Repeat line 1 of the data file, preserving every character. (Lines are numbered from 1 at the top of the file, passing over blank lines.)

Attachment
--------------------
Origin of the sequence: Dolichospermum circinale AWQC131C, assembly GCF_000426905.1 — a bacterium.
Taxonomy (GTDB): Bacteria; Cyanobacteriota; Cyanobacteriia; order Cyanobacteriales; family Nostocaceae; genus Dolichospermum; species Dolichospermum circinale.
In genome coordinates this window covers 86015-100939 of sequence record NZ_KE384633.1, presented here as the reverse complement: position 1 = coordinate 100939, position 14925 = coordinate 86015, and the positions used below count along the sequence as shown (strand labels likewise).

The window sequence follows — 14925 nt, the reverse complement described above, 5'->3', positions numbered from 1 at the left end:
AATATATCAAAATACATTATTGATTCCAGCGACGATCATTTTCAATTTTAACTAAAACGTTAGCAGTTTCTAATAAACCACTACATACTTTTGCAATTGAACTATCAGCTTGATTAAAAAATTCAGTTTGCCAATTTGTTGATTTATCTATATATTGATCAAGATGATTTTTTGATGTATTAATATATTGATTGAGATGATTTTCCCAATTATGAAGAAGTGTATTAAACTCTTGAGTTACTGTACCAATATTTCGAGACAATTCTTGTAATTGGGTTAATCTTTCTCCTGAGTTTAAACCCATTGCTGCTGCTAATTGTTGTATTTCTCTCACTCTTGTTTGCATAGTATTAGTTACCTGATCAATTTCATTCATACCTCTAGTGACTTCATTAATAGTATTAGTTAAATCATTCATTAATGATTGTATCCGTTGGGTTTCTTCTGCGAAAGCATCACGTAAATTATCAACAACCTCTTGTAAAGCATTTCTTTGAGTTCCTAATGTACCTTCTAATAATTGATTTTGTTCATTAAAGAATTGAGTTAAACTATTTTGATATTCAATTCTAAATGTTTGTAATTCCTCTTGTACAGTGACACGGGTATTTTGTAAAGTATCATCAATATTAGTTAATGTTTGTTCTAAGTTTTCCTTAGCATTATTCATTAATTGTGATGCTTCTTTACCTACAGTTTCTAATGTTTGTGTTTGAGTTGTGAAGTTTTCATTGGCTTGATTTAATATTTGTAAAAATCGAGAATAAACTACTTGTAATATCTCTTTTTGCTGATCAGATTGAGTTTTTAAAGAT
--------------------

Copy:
Origin of the sequence: Dolichospermum circinale AWQC131C, assembly GCF_000426905.1 — a bacterium.